City workers removed Omaha’s first and only bike corral Wednesday even after cyclists raced in to stop them by locking bikes to the remaining racks of the Benson business district fixture.
As workers considered cutting the activists’ bike locks, the Omaha Public Works Department on Wednesday morning ordered a temporary halt to the work, on Maple Street at 60th Avenue. The Mayor’s Office and City Councilman Pete Festersen got involved after business owner and cycling advocate Sarah Johnson raised a ruckus on social media.
But later Wednesday afternoon, city workers returned to remove the last three of six U-shaped bike racks that made up the corral, which took up one parking stall on Maple Street in front of the former Omaha Bicycle Co. shop. The attached protest bike was still locked to the rack, according to a witness.
Greg Lilly, whose bike was locked to the corral, got it back on Thursday morning.
It was retrieved from the back of an Omaha Public Works pickup truck, still locked to the bike corral section.
Lilly said the bike corral's removal “feels like a loss for the bikers in the community and for Benson,” Lilly said.
“A lot of people work really hard to make this a bike-friendly city, but it’s too bad that this is one step back," he said.
Johnson owned the bike shop until closing it in September. The city installed the bike corral in 2013 to boost biking and walking in Benson.
Festersen said he, through City Council staff, asked Public Works to stop the removal Wednesday as soon as constituents alerted him that it was happening. He is asking for it to be put back together.
“I told them to stand down and that we want to keep that bike corral there,” Festersen said. “We worked hard to get that established, and we think that multimodal opportunities are important. … Most people in Benson feel very strongly that it’s a strong addition to Benson.”
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After the removal, Festersen said the move was “unbelievable.”
“The Public Works Department assured us it would remain when we contacted them at noon,” he said. “I feel like they lied to me and have misled the public. ”
Assistant City Public Works Director Todd Pfitzer said it wasn’t Festersen but the Mayor’s Office that caused him to halt the removal Wednesday. He said the Mayor’s Office asked him to hold off while it looked into why the removal was happening.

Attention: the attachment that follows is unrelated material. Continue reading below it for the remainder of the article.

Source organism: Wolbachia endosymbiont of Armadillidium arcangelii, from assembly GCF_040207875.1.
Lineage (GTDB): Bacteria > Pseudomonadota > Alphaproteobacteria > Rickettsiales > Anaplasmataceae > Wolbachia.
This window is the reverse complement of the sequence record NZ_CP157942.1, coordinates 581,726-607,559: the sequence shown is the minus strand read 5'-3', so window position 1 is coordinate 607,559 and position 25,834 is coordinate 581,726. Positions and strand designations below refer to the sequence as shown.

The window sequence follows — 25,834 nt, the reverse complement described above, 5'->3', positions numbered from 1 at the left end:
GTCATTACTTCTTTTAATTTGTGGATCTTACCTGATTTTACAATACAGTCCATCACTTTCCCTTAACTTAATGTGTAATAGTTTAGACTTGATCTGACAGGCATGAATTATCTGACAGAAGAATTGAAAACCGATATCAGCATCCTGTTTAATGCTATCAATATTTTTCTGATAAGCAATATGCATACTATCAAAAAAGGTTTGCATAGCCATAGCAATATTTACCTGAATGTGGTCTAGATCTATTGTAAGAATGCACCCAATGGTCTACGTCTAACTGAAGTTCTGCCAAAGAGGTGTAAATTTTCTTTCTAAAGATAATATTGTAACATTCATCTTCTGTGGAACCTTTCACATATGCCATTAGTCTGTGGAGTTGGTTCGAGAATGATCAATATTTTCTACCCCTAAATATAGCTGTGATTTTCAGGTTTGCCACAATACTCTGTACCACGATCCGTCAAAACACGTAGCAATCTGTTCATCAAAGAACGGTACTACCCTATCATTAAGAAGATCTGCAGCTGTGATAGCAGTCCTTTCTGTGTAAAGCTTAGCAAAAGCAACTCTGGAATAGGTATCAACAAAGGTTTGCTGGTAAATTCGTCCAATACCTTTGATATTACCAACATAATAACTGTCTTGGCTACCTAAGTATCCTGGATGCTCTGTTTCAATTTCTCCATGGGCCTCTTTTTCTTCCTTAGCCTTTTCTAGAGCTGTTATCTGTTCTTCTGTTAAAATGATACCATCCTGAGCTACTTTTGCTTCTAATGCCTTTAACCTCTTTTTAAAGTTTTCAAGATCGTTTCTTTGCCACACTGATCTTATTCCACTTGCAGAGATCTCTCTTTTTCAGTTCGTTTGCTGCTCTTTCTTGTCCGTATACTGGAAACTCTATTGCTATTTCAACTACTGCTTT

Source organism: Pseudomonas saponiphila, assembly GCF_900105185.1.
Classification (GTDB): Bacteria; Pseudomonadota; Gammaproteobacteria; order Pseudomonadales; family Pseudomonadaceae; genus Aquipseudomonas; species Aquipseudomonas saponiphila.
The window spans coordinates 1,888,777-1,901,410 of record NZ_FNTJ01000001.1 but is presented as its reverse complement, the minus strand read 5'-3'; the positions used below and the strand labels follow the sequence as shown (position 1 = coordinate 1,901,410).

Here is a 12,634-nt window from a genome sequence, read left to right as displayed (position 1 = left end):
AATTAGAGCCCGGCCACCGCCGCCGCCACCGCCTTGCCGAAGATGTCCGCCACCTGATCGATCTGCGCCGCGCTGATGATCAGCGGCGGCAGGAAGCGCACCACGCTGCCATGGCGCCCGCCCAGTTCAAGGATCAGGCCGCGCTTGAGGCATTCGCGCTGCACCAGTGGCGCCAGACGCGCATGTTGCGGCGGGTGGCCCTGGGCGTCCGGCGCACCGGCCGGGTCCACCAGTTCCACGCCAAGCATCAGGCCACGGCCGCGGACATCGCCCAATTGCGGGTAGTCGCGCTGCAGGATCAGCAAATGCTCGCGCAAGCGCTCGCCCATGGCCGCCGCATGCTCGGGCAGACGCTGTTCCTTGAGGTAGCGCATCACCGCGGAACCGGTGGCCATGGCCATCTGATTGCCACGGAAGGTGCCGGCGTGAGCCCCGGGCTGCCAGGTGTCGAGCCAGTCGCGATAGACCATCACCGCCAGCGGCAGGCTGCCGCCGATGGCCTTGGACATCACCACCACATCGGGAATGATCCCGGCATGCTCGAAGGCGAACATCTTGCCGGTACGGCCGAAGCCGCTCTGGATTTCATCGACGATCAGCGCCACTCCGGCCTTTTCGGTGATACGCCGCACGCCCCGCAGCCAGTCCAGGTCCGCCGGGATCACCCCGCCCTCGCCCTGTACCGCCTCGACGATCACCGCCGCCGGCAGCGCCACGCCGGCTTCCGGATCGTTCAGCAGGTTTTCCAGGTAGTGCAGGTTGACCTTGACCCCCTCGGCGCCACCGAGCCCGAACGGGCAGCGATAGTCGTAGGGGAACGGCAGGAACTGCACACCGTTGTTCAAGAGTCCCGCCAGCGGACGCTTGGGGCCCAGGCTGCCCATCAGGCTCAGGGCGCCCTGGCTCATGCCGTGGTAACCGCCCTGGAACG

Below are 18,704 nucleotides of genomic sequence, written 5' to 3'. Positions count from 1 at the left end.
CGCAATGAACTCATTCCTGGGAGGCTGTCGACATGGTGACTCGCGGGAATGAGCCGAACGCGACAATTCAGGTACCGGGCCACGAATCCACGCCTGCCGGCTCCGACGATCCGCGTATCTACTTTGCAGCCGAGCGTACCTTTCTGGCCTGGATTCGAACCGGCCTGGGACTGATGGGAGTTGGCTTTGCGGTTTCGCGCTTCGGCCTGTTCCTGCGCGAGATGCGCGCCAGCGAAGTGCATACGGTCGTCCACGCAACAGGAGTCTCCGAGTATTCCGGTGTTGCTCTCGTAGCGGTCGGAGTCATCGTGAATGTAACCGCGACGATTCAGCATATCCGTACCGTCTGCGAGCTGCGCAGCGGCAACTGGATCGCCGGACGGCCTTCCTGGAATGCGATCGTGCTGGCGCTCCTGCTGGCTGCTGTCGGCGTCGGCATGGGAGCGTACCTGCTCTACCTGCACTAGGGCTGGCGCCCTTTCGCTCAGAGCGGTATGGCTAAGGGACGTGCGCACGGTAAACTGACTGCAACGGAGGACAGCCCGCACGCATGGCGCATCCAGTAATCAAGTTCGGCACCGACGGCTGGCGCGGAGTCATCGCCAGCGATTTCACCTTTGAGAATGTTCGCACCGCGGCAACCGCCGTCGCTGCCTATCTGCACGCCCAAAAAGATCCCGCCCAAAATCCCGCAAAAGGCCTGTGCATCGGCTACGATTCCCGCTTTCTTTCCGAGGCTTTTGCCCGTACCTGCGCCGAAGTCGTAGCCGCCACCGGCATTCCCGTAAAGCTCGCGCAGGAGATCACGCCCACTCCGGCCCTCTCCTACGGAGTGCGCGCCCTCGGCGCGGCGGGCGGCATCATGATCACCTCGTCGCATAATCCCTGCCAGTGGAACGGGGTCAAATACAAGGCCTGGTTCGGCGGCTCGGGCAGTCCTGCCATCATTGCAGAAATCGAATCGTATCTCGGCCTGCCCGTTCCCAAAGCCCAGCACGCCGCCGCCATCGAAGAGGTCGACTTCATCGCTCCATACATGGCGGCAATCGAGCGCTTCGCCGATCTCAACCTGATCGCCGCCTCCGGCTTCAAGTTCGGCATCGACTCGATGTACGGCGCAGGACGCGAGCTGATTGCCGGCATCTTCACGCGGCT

“It’s going to be taken out,” Pfitzer said.
He said the city has received calls from Benson businesses suggesting that the bike corral be taken out to free up a parking spot. He said the corral was put in for Johnson’s business, and remained there for the life of the business.
“It was just a simple matter of the bike shop’s no longer there,” Pfitzer said.
Removing the corral will allow a car to park in that spot, and parking is “desperately needed in that area,” Pfitzer said.
The corral also requires maintenance each spring after being damaged by snowplows, he said.
Festersen said he had received no complaints about the bike corral and knew of no problems with it. He said it was about much more than just one business.
“It was all about building up the bike and pedestrian infrastructure in the area, which is in the public interest to do,” Festersen said.
Johnson, who still owns her business’ building, agreed that parking is an issue in Benson. But she said the bike corral helps with parking, because it can accommodate 12 people parking bikes in a single car parking spot.
“We’re talking about capacity of parking people, not just cars,” she said.
Johnson rushed to the corner Wednesday morning and alerted fellow cyclists after a neighboring business owner called her to tell her the crew was removing the corral.
“It’s hilarious that they (the city) thought they could swoop in and take it out with no repercussions,” she said.